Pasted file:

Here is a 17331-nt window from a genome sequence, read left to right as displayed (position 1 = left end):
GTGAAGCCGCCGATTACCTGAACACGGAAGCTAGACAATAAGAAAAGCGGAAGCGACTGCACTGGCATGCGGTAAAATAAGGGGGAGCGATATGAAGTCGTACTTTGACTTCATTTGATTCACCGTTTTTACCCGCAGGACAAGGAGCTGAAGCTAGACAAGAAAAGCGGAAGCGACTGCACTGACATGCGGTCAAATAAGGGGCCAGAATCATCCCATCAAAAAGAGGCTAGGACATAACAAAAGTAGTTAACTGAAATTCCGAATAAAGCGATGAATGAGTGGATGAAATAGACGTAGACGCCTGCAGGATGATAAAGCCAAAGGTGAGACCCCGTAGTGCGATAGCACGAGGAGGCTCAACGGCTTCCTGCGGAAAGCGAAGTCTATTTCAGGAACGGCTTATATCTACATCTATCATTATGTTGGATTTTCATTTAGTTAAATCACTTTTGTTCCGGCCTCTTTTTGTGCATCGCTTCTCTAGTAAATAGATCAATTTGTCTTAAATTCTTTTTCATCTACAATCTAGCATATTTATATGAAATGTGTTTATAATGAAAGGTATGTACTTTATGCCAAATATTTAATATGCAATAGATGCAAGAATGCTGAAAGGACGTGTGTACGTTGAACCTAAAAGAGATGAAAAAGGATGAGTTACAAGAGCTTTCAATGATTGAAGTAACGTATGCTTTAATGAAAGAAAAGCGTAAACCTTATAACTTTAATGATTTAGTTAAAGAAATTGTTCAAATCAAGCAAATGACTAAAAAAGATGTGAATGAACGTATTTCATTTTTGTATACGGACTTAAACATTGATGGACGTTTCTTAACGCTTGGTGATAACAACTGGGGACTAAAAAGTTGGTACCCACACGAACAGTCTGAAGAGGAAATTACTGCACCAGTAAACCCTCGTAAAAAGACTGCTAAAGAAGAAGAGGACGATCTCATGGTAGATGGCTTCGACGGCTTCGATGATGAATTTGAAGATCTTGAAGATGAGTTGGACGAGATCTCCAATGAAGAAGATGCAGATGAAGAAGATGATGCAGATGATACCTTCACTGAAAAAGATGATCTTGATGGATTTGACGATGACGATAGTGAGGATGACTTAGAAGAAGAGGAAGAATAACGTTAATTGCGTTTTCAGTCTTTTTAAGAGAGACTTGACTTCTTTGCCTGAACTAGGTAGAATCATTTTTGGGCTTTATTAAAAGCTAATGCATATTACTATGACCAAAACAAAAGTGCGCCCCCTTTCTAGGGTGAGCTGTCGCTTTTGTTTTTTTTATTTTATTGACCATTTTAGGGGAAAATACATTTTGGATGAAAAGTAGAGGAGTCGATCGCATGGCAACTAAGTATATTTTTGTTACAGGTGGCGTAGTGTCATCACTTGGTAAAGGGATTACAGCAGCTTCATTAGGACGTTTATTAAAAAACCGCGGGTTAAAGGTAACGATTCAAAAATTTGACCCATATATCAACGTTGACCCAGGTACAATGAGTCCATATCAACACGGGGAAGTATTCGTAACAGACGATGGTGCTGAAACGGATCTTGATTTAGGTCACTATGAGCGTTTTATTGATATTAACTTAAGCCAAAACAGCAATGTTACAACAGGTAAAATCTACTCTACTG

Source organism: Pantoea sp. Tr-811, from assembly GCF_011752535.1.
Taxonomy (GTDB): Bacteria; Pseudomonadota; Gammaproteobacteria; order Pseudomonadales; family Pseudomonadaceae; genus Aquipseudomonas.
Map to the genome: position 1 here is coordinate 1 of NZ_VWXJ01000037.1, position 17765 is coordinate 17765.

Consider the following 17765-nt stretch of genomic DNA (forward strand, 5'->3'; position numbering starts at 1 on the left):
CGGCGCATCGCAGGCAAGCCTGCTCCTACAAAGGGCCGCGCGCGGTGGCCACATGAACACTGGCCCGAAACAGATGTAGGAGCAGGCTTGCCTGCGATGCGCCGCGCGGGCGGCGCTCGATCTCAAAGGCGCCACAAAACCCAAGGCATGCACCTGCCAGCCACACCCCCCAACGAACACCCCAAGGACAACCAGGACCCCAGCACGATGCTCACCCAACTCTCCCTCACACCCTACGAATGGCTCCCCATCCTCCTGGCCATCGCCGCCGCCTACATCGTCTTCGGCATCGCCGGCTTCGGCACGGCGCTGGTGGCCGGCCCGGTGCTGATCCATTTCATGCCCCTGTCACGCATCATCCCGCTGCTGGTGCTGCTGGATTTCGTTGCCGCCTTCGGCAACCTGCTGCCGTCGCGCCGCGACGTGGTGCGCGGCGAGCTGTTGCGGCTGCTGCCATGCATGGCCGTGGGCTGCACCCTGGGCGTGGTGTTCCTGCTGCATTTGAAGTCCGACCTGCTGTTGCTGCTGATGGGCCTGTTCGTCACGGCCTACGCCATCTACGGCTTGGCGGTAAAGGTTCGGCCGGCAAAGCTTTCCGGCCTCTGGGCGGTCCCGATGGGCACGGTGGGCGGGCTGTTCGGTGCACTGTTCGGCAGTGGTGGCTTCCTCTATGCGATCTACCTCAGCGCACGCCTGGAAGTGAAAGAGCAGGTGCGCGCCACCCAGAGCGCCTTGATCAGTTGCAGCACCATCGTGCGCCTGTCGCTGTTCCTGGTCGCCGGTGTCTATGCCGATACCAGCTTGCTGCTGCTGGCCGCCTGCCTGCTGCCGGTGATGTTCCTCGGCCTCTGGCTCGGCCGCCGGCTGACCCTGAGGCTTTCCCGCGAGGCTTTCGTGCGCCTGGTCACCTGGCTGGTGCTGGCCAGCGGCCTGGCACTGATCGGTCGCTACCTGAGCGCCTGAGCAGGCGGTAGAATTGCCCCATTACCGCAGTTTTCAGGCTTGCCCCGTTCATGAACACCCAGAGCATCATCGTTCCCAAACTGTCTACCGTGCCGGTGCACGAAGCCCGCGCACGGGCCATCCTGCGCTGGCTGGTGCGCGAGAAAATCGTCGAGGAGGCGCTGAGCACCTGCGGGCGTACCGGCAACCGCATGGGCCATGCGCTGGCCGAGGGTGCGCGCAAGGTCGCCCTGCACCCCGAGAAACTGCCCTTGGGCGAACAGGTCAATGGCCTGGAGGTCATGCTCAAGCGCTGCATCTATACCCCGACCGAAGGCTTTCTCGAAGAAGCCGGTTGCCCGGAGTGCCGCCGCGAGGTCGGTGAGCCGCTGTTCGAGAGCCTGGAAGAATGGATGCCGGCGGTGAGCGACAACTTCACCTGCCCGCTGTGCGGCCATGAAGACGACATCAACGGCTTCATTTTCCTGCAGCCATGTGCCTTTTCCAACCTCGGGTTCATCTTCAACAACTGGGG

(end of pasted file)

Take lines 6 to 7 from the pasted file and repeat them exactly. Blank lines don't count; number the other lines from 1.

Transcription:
Consider the following 17765-nt stretch of genomic DNA (forward strand, 5'->3'; position numbering starts at 1 on the left):
CGGCGCATCGCAGGCAAGCCTGCTCCTACAAAGGGCCGCGCGCGGTGGCCACATGAACACTGGCCCGAAACAGATGTAGGAGCAGGCTTGCCTGCGATGCGCCGCGCGGGCGGCGCTCGATCTCAAAGGCGCCACAAAACCCAAGGCATGCACCTGCCAGCCACACCCCCCAACGAACACCCCAAGGACAACCAGGACCCCAGCACGATGCTCACCCAACTCTCCCTCACACCCTACGAATGGCTCCCCATCCTCCTGGCCATCGCCGCCGCCTACATCGTCTTCGGCATCGCCGGCTTCGGCACGGCGCTGGTGGCCGGCCCGGTGCTGATCCATTTCATGCCCCTGTCACGCATCATCCCGCTGCTGGTGCTGCTGGATTTCGTTGCCGCCTTCGGCAACCTGCTGCCGTCGCGCCGCGACGTGGTGCGCGGCGAGCTGTTGCGGCTGCTGCCATGCATGGCCGTGGGCTGCACCCTGGGCGTGGTGTTCCTGCTGCATTTGAAGTCCGACCTGCTGTTGCTGCTGATGGGCCTGTTCGTCACGGCCTACGCCATCTACGGCTTGGCGGTAAAGGTTCGGCCGGCAAAGCTTTCCGGCCTCTGGGCGGTCCCGATGGGCACGGTGGGCGGGCTGTTCGGTGCACTGTTCGGCAGTGGTGGCTTCCTCTATGCGATCTACCTCAGCGCACGCCTGGAAGTGAAAGAGCAGGTGCGCGCCACCCAGAGCGCCTTGATCAGTTGCAGCACCATCGTGCGCCTGTCGCTGTTCCTGGTCGCCGGTGTCTATGCCGATACCAGCTTGCTGCTGCTGGCCGCCTGCCTGCTGCCGGTGATGTTCCTCGGCCTCTGGCTCGGCCGCCGGCTGACCCTGAGGCTTTCCCGCGAGGCTTTCGTGCGCCTGGTCACCTGGCTGGTGCTGGCCAGCGGCCTGGCACTGATCGGTCGCTACCTGAGCGCCTGAGCAGGCGGTAGAATTGCCCCATTACCGCAGTTTTCAGGCTTGCCCCGTTCATGAACACCCAGAGCATCATCGTTCCCAAACTGTCTACCGTGCCGGTGCACGAAGCCCGCGCACGGGCCATCCTGCGCTGGCTGGTGCGCGAGAAAATCGTCGAGGAGGCGCTGAGCACCTGCGGGCGTACCGGCAACCGCATGGGCCATGCGCTGGCCGAGGGTGCGCGCAAGGTCGCCCTGCACCCCGAGAAACTGCCCTTGGGCGAACAGGTCAATGGCCTGGAGGTCATGCTCAAGCGCTGCATCTATACCCCGACCGAAGGCTTTCTCGAAGAAGCCGGTTGCCCGGAGTGCCGCCGCGAGGTCGGTGAGCCGCTGTTCGAGAGCCTGGAAGAATGGATGCCGGCGGTGAGCGACAACTTCACCTGCCCGCTGTGCGGCCATGAAGACGACATCAACGGCTTCATTTTCCTGCAGCCATGTGCCTTTTCCAACCTCGGGTTCATCTTCAACAACTGGGG